Using the polymer partitioning method to probe the thermodynamic activity of poorly water-soluble drugs solubilized in model lipid digestion products

JOURNAL OF PHARMACEUTICAL SCIENCES, Issue 6 2003
Ben J. Boyd
Abstract The thermodynamic activity of solubilized drug is an important determinant of the extent of absorption of lipophilic drugs from the gastrointestinal tract. In this study, the polymer partitioning method was evaluated for its use in the determination of the thermodynamic activity of lipophilic drugs when solubilized in colloidal digestion products, using drug in dilute solution as a reference ideal solution. The lipophilic drugs griseofulvin, diazepam, and danazol partitioned into a polymeric receiver phase from non-micellar solution as a function of drug lipophilicity. The concentration of drug that partitioned into the polymer was linearly proportional to the concentration of free drug in solution, and this allowed the measured partition coefficient to be utilized as an indicator of the drug activity coefficient. The addition of a solubilizing species such as bile salt micelles caused a reduction in drug activity of a similar magnitude to that predicted from micelle equilibrium solubility data in the identical micellar solutions. The addition of micelle swelling lipids such as lecithin and fatty acids resulted in further reductions in activity coefficient. The ability to measure drug activity in model digestive systems has potential for application in the rational development of improved lipid-based formulations of poorly water-soluble drugs for oral administration. 2003 Wiley-Liss, Inc. and the American Pharmaceutical Association J Pharm Sci 92:1262,1271, 2003 [source]


Thermodynamic Assessment of the Gallium-Oxygen System

JOURNAL OF THE AMERICAN CERAMIC SOCIETY, Issue 4 2004
Matvei Zinkevich
The experimental information relevant to the Ga-O binary system has been critically assessed. A self-consistent set of Gibbs energy functions describing the phases in this system and a phase diagram are presented for the first time. The adjustable parameters of the models are obtained by a least-squares fit to the experimental data. The liquid phase is described by Hillert's partially ionic liquid model. The gallium oxides (,-, ,-, ,-, and ,-Ga2O3) are modeled as stoichiometric phases. The gas phase is treated as an ideal solution of the species Ga, Ga2, Ga2O, GaO, O, O2, and O3. The calculated phase diagram and thermodynamic properties agree very well with most of the experimental measurements. [source]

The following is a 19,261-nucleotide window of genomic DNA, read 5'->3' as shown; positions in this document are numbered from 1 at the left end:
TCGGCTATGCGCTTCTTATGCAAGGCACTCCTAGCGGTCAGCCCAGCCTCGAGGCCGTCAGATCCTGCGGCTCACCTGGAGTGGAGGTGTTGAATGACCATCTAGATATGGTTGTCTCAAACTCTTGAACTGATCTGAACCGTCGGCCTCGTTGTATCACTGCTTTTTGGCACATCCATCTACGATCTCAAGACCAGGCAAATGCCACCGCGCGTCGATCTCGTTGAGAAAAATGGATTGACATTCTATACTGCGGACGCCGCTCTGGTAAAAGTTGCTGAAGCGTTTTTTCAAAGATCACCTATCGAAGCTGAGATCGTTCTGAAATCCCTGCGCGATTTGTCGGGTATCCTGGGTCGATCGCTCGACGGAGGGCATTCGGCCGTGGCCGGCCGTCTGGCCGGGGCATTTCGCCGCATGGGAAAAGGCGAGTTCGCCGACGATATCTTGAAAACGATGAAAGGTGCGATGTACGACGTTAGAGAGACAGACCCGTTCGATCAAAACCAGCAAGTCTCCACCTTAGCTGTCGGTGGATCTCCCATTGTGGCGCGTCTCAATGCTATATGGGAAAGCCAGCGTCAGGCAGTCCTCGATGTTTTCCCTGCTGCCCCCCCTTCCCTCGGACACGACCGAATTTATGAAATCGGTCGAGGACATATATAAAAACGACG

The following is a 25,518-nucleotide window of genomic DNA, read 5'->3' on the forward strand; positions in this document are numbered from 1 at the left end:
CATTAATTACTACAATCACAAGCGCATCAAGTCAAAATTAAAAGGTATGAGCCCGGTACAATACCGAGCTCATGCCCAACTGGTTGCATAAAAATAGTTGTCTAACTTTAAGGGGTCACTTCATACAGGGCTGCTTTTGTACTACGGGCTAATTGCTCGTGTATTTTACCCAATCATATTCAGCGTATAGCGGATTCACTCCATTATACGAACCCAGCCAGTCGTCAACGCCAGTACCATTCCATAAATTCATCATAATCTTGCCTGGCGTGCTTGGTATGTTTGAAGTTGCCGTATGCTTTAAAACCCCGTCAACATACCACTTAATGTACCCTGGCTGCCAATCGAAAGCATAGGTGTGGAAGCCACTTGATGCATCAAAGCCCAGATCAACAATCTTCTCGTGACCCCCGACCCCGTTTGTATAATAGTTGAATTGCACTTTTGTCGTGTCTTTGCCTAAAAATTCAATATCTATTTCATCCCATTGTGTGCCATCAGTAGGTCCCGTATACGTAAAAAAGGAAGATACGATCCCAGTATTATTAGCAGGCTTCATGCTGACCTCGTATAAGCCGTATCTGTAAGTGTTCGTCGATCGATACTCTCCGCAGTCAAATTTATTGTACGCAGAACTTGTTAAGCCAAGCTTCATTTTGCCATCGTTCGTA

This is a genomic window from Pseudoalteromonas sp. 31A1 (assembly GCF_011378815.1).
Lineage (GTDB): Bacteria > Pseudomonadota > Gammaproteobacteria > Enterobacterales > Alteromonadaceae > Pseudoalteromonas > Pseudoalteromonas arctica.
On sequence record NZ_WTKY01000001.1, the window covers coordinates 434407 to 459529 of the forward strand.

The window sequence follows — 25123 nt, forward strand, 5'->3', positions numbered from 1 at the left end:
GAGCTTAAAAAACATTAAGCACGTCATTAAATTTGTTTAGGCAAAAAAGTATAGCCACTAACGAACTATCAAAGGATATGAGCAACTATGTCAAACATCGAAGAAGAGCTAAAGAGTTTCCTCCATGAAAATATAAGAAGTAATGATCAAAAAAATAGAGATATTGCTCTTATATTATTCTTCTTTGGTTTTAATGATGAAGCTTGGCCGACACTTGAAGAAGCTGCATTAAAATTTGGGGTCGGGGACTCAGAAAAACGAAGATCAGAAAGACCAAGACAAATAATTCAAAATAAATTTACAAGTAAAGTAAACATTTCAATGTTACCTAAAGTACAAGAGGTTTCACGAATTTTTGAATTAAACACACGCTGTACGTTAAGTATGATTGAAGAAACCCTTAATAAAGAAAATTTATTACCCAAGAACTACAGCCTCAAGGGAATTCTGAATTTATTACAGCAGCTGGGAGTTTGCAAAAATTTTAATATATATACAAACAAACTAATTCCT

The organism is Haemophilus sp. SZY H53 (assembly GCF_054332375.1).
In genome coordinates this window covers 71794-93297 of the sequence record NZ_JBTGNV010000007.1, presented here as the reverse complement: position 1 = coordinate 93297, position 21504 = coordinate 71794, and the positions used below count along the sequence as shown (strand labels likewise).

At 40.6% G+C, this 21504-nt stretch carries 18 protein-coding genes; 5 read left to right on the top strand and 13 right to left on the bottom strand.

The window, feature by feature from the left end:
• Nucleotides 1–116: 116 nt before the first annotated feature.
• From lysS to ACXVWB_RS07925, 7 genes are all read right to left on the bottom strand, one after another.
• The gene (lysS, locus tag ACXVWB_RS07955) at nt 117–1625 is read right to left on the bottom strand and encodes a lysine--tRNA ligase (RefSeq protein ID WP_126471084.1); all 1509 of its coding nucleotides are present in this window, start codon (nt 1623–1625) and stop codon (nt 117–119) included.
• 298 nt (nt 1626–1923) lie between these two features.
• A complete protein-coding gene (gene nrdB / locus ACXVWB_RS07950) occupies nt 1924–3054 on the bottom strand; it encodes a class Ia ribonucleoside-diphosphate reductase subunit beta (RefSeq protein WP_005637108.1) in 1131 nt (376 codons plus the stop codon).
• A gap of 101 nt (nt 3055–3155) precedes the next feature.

The need for patellar resurfacing in total knee arthroplasty: a literature review

ANZ JOURNAL OF SURGERY, Issue 4 2010
John D. Swan
Abstract The controversy over whether or not to routinely resurface the patella during a total knee arthroplasty has persisted despite three decades of successful joint replacement procedures. Advocates for routine patellar resurfacing admit the occasional need for secondary patellar resurfacing and declare increased incidence of anterior knee pain in patients with non-resurfaced patellae as a cause for worry. Surgeons that leave the patella unresurfaced cite avoidance of complications that include patellar fracture, avascular necrosis, patellar tendon injury and instability. This review discusses the available literature on patellar resurfacing through an evidence-based analysis of randomized and pseudo-randomized controlled trials and published meta-analyses to date. The published literature seems to favour resurfacing the patellar routinely. Selective patellar resurfacing would be the ideal solution if sound pre-operative criteria could be established. So far, a method for accurately predicting which patients can avoid patellar resurfacing has not been found. Future research looking at patellar resurfacing should concentrate on developing criteria for selecting those patients that would benefit from patellar resurfacing and those that would do as well without resurfacing, and thus, limiting potential surgical complications. [source]